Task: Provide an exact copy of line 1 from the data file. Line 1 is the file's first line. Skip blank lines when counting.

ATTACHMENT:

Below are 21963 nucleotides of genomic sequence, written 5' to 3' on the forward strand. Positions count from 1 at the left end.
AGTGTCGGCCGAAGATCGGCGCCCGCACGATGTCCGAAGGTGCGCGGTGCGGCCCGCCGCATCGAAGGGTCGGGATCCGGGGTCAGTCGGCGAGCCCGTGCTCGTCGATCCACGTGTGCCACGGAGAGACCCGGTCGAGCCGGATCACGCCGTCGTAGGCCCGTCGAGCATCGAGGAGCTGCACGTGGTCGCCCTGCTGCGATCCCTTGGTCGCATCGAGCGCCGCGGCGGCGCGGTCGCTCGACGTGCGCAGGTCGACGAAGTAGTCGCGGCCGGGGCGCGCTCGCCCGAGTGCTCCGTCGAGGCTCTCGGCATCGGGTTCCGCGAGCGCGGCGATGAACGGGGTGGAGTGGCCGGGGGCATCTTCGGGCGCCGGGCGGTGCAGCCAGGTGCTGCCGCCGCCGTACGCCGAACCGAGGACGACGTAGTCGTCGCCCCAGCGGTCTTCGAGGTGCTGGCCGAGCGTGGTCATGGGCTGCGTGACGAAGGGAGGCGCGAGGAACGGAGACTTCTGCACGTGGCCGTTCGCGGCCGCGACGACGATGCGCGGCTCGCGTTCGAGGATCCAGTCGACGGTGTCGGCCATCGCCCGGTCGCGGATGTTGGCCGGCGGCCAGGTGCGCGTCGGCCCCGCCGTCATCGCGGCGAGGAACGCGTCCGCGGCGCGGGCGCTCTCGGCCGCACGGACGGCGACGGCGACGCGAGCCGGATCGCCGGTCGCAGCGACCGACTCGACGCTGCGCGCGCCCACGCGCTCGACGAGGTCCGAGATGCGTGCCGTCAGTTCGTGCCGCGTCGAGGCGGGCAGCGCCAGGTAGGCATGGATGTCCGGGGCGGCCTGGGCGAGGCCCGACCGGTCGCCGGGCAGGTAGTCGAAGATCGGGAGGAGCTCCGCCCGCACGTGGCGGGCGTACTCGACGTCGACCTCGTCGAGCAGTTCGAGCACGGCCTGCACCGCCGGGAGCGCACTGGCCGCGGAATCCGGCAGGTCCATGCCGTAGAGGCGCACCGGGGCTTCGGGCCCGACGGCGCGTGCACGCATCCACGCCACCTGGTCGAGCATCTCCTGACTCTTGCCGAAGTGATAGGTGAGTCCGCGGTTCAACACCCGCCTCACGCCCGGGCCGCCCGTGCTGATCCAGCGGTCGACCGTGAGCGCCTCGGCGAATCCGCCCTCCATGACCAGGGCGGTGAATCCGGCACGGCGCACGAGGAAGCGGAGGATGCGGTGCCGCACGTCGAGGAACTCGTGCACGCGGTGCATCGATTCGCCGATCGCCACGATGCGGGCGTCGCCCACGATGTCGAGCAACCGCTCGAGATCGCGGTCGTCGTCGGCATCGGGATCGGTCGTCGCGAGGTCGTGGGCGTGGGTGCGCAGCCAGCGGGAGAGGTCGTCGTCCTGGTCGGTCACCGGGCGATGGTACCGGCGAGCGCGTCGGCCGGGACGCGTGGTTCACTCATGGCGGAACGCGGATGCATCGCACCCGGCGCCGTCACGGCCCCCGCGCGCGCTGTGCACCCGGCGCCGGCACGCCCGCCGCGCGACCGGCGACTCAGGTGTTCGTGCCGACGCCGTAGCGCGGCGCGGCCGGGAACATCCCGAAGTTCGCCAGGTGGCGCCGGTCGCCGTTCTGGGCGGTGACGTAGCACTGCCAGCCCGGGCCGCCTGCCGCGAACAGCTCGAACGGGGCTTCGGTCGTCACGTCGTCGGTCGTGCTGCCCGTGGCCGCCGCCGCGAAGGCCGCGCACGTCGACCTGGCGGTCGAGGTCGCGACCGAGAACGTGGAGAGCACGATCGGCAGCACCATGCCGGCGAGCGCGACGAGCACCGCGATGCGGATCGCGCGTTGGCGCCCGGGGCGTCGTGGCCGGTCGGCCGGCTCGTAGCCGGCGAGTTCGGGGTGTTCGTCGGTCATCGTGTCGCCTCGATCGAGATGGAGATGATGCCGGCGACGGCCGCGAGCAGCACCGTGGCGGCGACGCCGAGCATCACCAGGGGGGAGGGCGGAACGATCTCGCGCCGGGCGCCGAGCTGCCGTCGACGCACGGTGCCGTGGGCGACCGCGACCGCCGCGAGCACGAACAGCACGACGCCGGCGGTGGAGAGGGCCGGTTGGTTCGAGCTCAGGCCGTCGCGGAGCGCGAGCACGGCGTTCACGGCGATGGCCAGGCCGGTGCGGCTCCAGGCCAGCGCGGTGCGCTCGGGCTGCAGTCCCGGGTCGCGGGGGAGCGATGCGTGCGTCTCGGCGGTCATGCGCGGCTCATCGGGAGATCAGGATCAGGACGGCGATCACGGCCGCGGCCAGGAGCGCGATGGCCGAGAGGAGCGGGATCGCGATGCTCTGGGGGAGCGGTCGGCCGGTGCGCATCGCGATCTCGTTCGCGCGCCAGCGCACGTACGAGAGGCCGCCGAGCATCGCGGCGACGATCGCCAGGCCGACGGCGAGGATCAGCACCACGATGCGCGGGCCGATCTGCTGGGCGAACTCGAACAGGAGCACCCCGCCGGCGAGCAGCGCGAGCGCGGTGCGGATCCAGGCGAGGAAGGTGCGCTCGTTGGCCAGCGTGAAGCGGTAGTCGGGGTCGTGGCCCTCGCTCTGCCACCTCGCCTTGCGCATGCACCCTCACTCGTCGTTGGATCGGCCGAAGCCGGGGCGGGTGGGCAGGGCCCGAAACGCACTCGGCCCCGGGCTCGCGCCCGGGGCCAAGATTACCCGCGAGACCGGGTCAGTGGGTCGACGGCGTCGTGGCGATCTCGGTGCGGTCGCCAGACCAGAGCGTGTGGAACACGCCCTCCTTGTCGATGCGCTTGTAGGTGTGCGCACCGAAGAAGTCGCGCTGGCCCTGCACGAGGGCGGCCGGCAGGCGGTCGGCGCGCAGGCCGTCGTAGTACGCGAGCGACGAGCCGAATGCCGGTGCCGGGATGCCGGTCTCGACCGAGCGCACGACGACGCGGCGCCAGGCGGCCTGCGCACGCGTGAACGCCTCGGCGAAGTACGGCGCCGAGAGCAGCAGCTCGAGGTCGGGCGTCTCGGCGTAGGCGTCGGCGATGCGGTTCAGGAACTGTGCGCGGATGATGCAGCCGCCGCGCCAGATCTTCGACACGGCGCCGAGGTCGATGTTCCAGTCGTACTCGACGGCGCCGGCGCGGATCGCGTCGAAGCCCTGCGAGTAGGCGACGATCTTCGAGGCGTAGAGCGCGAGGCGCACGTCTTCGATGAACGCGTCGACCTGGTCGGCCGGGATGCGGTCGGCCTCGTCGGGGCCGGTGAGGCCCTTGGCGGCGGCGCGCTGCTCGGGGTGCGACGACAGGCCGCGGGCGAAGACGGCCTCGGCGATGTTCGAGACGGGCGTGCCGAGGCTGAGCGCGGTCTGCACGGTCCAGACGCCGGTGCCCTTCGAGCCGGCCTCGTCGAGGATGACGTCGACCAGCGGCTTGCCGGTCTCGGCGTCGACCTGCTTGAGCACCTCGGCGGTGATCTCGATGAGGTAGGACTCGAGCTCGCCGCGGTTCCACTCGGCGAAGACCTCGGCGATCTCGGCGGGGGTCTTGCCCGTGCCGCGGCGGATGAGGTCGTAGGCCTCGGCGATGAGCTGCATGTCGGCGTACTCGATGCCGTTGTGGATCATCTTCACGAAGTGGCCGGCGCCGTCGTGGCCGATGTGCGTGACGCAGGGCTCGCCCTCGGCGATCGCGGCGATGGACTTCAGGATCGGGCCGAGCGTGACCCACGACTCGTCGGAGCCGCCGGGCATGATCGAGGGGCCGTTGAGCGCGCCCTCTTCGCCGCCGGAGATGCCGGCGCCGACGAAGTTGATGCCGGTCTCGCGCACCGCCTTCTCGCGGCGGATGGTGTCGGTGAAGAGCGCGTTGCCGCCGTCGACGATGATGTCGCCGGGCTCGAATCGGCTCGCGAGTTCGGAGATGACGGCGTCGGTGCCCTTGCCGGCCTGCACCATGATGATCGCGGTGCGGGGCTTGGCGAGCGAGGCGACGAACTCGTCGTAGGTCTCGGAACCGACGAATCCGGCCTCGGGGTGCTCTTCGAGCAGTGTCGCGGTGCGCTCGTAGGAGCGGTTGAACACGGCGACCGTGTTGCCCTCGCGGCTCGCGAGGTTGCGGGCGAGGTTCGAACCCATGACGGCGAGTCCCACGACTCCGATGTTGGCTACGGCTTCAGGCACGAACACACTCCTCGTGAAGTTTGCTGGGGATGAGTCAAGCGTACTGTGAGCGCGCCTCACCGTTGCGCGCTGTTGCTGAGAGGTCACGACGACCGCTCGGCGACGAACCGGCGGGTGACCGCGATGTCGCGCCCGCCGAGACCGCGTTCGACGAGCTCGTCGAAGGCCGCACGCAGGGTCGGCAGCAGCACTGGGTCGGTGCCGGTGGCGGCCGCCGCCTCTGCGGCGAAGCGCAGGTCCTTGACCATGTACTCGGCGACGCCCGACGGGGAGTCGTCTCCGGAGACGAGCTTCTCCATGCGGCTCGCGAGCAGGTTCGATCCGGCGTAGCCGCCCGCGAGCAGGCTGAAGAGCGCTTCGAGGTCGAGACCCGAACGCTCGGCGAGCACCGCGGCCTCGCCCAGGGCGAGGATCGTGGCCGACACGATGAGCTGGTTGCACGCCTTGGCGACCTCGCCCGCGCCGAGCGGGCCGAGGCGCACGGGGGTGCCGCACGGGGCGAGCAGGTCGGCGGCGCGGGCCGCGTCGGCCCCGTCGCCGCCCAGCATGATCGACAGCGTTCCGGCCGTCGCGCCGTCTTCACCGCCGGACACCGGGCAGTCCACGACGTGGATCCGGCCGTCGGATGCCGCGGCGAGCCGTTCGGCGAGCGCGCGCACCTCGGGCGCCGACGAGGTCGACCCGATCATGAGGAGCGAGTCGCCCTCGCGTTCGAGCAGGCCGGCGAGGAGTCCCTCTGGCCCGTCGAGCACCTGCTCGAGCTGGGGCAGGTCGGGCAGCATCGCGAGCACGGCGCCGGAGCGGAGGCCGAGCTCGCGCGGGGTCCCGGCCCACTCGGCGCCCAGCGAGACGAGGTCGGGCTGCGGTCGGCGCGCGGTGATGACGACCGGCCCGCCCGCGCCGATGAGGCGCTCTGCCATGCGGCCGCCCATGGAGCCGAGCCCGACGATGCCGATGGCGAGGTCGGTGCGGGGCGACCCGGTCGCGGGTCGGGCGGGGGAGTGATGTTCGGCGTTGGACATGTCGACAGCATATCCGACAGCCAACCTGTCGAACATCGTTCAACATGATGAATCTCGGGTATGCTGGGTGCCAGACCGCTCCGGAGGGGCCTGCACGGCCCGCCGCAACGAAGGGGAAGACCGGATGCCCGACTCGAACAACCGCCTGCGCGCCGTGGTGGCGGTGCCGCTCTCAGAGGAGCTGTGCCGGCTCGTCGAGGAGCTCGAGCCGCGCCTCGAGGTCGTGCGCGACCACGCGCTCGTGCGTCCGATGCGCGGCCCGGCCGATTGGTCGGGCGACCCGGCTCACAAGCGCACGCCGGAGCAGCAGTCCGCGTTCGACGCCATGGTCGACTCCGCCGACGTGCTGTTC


Below are 21963 nucleotides of genomic sequence, written 5' to 3' on the forward strand. Positions count from 1 at the left end.